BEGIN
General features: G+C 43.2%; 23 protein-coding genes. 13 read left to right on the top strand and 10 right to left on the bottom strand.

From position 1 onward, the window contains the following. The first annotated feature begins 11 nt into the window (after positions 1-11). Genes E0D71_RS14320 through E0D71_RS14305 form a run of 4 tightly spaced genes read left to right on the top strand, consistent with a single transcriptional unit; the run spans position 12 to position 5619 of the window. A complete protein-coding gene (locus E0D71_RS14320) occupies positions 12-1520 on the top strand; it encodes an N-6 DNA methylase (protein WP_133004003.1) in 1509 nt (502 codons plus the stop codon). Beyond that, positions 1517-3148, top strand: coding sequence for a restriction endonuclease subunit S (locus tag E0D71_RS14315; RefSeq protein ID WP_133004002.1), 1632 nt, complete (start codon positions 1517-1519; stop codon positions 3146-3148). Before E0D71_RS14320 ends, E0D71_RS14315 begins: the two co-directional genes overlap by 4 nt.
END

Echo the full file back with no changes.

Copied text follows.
General features: G+C 43.2%; 23 protein-coding genes. 13 read left to right on the top strand and 10 right to left on the bottom strand.

From position 1 onward, the window contains the following. The first annotated feature begins 11 nt into the window (after positions 1-11). Genes E0D71_RS14320 through E0D71_RS14305 form a run of 4 tightly spaced genes read left to right on the top strand, consistent with a single transcriptional unit; the run spans position 12 to position 5619 of the window. A complete protein-coding gene (locus E0D71_RS14320) occupies positions 12-1520 on the top strand; it encodes an N-6 DNA methylase (protein WP_133004003.1) in 1509 nt (502 codons plus the stop codon). Beyond that, positions 1517-3148, top strand: coding sequence for a restriction endonuclease subunit S (locus tag E0D71_RS14315; RefSeq protein ID WP_133004002.1), 1632 nt, complete (start codon positions 1517-1519; stop codon positions 3146-3148). Before E0D71_RS14320 ends, E0D71_RS14315 begins: the two co-directional genes overlap by 4 nt.